1. The question here is whether the Court should interfere in revision to set aside a decree passed in accordance with an award, on the ground that the arbitration was vitiated by material irregularity in that one of the arbitrators used knowledge obtained privately in coming to his decision as an arbitrator. Ghulani Khan v. Muhammad Hassan I.L.R. (1901) Cal. 167 is authority for saying that in the case of an award revision would be more> objectionable than an appeal. It is therefore the rule that the court proceeds very warily in allowing revision in awards. Two cases were referred to by the vakil for the petitioner-one, Kanhaiya Lal v. Khairati (1918) 49 I.C. 303 where an arbitrator made private enquiries from a persons unknown behind the back of one of the parties the plaintiff in the suit. It is there Laid down than an arbitrator must come to his decision on evidence taken before both parties or after having given both parties an opportunity of being present at the enquiry and that making of private enquires vitiated the award. The other case is Daya Kishen v. Dharam Das 4 All. L.J. 159 where the arbitrator made private and secret enquiries the result I of which was not recorded by him. It was held that it was legal misconduct, to make private enquiries and make his award on information which he had privately obtained which the parties had not got opportunities of checking.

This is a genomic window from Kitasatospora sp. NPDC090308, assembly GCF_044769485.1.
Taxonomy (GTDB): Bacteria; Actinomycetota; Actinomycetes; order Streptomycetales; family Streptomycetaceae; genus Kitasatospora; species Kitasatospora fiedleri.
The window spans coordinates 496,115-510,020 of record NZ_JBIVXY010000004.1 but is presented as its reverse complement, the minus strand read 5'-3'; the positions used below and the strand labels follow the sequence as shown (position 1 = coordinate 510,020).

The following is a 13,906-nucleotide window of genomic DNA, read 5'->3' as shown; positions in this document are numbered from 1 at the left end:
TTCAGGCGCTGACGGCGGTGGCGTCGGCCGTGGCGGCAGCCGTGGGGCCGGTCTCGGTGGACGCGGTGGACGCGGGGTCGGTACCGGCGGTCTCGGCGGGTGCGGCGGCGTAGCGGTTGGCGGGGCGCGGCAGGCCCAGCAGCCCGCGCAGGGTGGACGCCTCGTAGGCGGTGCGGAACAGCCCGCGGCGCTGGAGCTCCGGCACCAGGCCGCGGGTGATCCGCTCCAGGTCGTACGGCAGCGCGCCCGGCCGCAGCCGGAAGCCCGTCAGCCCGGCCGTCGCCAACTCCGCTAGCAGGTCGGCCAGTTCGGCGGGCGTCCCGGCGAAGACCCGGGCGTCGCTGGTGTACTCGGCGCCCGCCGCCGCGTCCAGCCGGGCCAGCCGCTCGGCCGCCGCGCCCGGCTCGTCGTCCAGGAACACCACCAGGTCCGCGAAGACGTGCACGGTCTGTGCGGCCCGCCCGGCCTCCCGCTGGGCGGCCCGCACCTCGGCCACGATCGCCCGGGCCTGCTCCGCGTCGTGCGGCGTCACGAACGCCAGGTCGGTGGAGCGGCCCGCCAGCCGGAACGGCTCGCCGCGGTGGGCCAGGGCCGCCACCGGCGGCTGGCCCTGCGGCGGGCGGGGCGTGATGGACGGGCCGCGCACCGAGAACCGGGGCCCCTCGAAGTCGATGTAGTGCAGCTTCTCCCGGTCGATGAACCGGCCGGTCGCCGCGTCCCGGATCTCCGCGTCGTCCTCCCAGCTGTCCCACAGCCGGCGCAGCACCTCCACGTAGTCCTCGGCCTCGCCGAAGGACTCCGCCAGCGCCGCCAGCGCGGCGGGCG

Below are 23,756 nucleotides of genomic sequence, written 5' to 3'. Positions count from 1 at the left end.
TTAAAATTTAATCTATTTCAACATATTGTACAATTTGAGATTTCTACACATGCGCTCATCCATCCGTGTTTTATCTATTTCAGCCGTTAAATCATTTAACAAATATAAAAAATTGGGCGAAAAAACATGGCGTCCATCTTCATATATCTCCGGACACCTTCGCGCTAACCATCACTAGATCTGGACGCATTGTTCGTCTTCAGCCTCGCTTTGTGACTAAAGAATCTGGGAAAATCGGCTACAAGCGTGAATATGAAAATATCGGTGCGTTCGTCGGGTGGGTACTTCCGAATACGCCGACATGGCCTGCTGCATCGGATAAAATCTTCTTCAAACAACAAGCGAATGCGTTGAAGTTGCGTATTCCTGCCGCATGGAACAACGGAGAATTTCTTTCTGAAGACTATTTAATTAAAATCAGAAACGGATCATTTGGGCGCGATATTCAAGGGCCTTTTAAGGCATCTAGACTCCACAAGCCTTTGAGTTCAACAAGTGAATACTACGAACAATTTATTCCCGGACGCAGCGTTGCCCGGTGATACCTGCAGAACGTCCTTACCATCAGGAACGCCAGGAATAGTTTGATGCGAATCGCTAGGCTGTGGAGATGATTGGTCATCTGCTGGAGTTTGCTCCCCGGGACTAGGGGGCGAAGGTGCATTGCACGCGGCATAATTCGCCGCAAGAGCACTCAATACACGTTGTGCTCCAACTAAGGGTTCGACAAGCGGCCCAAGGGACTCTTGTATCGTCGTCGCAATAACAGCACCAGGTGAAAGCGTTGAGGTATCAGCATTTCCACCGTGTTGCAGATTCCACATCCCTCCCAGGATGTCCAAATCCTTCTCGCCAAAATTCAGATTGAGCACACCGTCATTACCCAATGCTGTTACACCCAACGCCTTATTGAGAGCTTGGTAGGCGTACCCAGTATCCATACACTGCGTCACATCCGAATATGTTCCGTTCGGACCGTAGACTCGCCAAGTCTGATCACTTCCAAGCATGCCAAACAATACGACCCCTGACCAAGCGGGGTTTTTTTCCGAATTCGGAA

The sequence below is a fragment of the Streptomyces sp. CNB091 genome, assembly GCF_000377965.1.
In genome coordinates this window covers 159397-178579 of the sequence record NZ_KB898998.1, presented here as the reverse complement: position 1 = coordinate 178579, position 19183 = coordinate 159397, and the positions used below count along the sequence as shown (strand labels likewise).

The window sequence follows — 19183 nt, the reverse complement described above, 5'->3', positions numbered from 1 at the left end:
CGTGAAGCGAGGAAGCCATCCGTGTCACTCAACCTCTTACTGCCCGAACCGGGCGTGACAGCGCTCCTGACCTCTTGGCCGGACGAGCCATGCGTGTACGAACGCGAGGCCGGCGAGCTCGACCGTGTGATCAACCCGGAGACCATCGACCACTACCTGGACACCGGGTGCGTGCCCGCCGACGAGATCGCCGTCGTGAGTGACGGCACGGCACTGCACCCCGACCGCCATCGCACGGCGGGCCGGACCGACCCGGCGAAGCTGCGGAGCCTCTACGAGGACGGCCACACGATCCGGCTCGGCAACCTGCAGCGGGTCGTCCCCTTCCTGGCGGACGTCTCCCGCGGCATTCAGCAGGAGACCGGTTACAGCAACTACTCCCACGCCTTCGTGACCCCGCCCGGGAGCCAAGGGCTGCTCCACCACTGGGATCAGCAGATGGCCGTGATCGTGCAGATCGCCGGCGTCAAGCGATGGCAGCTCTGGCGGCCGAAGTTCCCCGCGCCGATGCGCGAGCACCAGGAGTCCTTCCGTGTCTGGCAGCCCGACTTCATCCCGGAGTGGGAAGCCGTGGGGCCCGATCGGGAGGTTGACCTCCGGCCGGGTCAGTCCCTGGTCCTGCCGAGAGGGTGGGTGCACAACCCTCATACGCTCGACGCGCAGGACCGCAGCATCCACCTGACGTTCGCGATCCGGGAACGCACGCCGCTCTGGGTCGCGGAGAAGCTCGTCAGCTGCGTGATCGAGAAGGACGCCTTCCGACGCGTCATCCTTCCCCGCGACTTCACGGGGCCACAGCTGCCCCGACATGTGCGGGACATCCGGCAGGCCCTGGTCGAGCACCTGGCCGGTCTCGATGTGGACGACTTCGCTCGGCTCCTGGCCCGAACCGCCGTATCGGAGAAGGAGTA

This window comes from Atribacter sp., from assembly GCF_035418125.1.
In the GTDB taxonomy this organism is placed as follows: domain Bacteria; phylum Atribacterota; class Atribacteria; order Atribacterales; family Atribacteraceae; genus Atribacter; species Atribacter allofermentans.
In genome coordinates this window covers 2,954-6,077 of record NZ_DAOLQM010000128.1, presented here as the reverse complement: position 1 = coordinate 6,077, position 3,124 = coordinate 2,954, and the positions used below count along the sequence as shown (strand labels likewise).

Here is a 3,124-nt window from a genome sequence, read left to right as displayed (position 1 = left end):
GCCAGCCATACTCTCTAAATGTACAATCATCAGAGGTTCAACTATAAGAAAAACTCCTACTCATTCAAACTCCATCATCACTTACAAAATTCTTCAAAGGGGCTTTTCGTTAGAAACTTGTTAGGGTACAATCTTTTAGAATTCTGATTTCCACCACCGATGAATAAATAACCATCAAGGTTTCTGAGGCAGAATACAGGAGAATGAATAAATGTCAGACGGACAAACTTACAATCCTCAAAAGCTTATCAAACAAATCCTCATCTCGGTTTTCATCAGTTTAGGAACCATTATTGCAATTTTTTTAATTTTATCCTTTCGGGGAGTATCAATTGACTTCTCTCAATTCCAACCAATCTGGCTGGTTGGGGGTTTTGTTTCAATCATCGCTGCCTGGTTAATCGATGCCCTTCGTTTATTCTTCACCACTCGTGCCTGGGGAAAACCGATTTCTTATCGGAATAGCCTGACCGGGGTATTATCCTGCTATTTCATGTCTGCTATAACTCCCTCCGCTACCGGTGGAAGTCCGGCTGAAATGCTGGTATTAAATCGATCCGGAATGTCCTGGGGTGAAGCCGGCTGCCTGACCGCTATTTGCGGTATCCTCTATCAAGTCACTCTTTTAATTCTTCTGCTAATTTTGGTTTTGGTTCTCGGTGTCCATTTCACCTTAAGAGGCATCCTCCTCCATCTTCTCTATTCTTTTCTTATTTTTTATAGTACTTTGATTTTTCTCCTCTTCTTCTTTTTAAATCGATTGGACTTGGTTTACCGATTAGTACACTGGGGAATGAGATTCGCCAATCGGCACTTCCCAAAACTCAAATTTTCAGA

2. In this case the evidence is that one of the panchayatdars used to have dealings with the defendant. He went to his shop and noticed a difference in the accounts of defendant with the plaintiff from the accounts before the panchayat. The panchayatdar (Annusami Chetti) communicated his knowledge to the other panchayatdars, both parties, were present and the panchayat agreed with the opinion which he placed before them. The defendant actually admitted that some of the entries against plaintiff were false and fraudulent as suspected by Annuswami Chetti. Further the other panchayatdars examined the accounts for themselves and there is no reason for thinking that they did not form an independent judgment thereon.
3. The information of Annuswami Chetti may have been in the first instance privately obtained, but it was communicated to the other panhayatdars in the presence of the parties and they had opportunity of checking the information or of contradicting it. So far from this, the defendant actually admitted the information was correct. This case clearly does not fall within the principles Laid down in the authorities cited and the Civil Revision Petition must be dismissed with costs.